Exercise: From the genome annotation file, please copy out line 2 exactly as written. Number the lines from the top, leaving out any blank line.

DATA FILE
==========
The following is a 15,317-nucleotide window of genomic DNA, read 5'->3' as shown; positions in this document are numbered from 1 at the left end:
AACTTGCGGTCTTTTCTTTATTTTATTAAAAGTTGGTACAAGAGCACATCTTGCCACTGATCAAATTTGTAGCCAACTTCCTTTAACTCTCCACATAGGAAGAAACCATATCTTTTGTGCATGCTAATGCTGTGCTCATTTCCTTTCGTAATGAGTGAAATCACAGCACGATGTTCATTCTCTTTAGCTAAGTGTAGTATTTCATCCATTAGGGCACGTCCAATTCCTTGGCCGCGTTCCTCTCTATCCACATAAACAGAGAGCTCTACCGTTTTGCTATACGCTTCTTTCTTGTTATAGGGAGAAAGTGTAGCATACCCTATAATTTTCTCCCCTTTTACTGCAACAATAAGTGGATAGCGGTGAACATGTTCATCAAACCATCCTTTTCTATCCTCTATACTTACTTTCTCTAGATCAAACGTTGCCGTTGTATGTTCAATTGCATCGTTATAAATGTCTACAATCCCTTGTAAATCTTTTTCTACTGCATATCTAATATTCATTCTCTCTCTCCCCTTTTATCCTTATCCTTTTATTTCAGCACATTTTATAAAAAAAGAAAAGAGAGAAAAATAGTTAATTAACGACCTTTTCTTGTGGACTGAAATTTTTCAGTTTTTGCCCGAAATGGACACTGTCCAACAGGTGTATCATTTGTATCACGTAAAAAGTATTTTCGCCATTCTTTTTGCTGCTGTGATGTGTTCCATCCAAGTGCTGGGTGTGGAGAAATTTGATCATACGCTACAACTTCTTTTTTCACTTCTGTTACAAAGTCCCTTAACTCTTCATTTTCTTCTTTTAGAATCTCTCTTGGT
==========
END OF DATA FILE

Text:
AACTTGCGGTCTTTTCTTTATTTTATTAAAAGTTGGTACAAGAGCACATCTTGCCACTGATCAAATTTGTAGCCAACTTCCTTTAACTCTCCACATAGGAAGAAACCATATCTTTTGTGCATGCTAATGCTGTGCTCATTTCCTTTCGTAATGAGTGAAATCACAGCACGATGTTCATTCTCTTTAGCTAAGTGTAGTATTTCATCCATTAGGGCACGTCCAATTCCTTGGCCGCGTTCCTCTCTATCCACATAAACAGAGAGCTCTACCGTTTTGCTATACGCTTCTTTCTTGTTATAGGGAGAAAGTGTAGCATACCCTATAATTTTCTCCCCTTTTACTGCAACAATAAGTGGATAGCGGTGAACATGTTCATCAAACCATCCTTTTCTATCCTCTATACTTACTTTCTCTAGATCAAACGTTGCCGTTGTATGTTCAATTGCATCGTTATAAATGTCTACAATCCCTTGTAAATCTTTTTCTACTGCATATCTAATATTCATTCTCTCTCTCCCCTTTTATCCTTATCCTTTTATTTCAGCACATTTTATAAAAAAAGAAAAGAGAGAAAAATAGTTAATTAACGACCTTTTCTTGTGGACTGAAATTTTTCAGTTTTTGCCCGAAATGGACACTGTCCAACAGGTGTATCATTTGTATCACGTAAAAAGTATTTTCGCCATTCTTTTTGCTGCTGTGATGTGTTCCATCCAAGTGCTGGGTGTGGAGAAATTTGATCATACGCTACAACTTCTTTTTTCACTTCTGTTACAAAGTCCCTTAACTCTTCATTTTCTTCTTTTAGAATCTCTCTTGGT